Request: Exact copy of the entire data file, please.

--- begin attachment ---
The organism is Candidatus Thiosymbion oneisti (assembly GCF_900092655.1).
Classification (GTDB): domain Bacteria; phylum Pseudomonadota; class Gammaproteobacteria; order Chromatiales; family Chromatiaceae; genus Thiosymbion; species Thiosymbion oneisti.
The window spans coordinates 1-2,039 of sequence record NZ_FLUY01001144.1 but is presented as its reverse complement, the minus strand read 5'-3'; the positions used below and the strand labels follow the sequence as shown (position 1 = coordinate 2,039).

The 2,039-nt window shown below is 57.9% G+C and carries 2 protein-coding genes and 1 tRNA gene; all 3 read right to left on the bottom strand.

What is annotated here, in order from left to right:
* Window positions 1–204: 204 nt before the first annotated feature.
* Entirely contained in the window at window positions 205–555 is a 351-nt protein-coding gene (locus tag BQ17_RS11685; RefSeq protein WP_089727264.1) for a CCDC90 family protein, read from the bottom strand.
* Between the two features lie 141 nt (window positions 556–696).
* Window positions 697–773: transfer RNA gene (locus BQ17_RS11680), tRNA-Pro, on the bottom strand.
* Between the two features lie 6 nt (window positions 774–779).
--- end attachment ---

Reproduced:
The organism is Candidatus Thiosymbion oneisti (assembly GCF_900092655.1).
Classification (GTDB): domain Bacteria; phylum Pseudomonadota; class Gammaproteobacteria; order Chromatiales; family Chromatiaceae; genus Thiosymbion; species Thiosymbion oneisti.
The window spans coordinates 1-2,039 of sequence record NZ_FLUY01001144.1 but is presented as its reverse complement, the minus strand read 5'-3'; the positions used below and the strand labels follow the sequence as shown (position 1 = coordinate 2,039).

The 2,039-nt window shown below is 57.9% G+C and carries 2 protein-coding genes and 1 tRNA gene; all 3 read right to left on the bottom strand.

What is annotated here, in order from left to right:
* Window positions 1–204: 204 nt before the first annotated feature.
* Entirely contained in the window at window positions 205–555 is a 351-nt protein-coding gene (locus tag BQ17_RS11685; RefSeq protein WP_089727264.1) for a CCDC90 family protein, read from the bottom strand.
* Between the two features lie 141 nt (window positions 556–696).
* Window positions 697–773: transfer RNA gene (locus BQ17_RS11680), tRNA-Pro, on the bottom strand.
* Between the two features lie 6 nt (window positions 774–779).